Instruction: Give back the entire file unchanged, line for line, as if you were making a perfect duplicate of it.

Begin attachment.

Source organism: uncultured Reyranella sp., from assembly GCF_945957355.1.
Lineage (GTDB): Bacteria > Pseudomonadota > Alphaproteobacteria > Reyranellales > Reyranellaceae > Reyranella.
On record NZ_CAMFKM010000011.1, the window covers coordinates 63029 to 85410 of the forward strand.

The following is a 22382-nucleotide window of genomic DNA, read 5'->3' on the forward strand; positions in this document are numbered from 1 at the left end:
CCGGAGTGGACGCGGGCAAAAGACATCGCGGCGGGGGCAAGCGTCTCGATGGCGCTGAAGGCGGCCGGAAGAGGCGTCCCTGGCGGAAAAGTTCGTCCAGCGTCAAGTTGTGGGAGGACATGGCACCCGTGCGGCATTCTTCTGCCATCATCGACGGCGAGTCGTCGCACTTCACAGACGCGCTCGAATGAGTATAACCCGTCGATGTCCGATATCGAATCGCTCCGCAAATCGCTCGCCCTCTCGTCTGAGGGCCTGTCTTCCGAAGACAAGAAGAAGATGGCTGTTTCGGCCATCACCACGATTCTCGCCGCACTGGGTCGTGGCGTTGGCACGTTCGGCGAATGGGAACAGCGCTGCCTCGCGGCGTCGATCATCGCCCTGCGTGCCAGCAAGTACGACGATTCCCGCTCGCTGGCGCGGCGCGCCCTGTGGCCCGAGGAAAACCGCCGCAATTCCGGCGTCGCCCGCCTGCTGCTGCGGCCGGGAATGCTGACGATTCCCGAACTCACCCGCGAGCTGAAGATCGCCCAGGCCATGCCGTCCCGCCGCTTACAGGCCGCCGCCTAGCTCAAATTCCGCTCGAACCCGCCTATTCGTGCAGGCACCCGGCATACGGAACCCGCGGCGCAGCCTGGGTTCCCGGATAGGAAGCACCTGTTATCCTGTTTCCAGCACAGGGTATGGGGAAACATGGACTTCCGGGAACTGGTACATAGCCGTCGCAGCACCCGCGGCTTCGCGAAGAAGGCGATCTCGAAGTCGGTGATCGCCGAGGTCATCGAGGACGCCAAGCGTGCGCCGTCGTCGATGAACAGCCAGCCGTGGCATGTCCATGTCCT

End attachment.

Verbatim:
Source organism: uncultured Reyranella sp., from assembly GCF_945957355.1.
Lineage (GTDB): Bacteria > Pseudomonadota > Alphaproteobacteria > Reyranellales > Reyranellaceae > Reyranella.
On record NZ_CAMFKM010000011.1, the window covers coordinates 63029 to 85410 of the forward strand.

The following is a 22382-nucleotide window of genomic DNA, read 5'->3' on the forward strand; positions in this document are numbered from 1 at the left end:
CCGGAGTGGACGCGGGCAAAAGACATCGCGGCGGGGGCAAGCGTCTCGATGGCGCTGAAGGCGGCCGGAAGAGGCGTCCCTGGCGGAAAAGTTCGTCCAGCGTCAAGTTGTGGGAGGACATGGCACCCGTGCGGCATTCTTCTGCCATCATCGACGGCGAGTCGTCGCACTTCACAGACGCGCTCGAATGAGTATAACCCGTCGATGTCCGATATCGAATCGCTCCGCAAATCGCTCGCCCTCTCGTCTGAGGGCCTGTCTTCCGAAGACAAGAAGAAGATGGCTGTTTCGGCCATCACCACGATTCTCGCCGCACTGGGTCGTGGCGTTGGCACGTTCGGCGAATGGGAACAGCGCTGCCTCGCGGCGTCGATCATCGCCCTGCGTGCCAGCAAGTACGACGATTCCCGCTCGCTGGCGCGGCGCGCCCTGTGGCCCGAGGAAAACCGCCGCAATTCCGGCGTCGCCCGCCTGCTGCTGCGGCCGGGAATGCTGACGATTCCCGAACTCACCCGCGAGCTGAAGATCGCCCAGGCCATGCCGTCCCGCCGCTTACAGGCCGCCGCCTAGCTCAAATTCCGCTCGAACCCGCCTATTCGTGCAGGCACCCGGCATACGGAACCCGCGGCGCAGCCTGGGTTCCCGGATAGGAAGCACCTGTTATCCTGTTTCCAGCACAGGGTATGGGGAAACATGGACTTCCGGGAACTGGTACATAGCCGTCGCAGCACCCGCGGCTTCGCGAAGAAGGCGATCTCGAAGTCGGTGATCGCCGAGGTCATCGAGGACGCCAAGCGTGCGCCGTCGTCGATGAACAGCCAGCCGTGGCATGTCCATGTCCT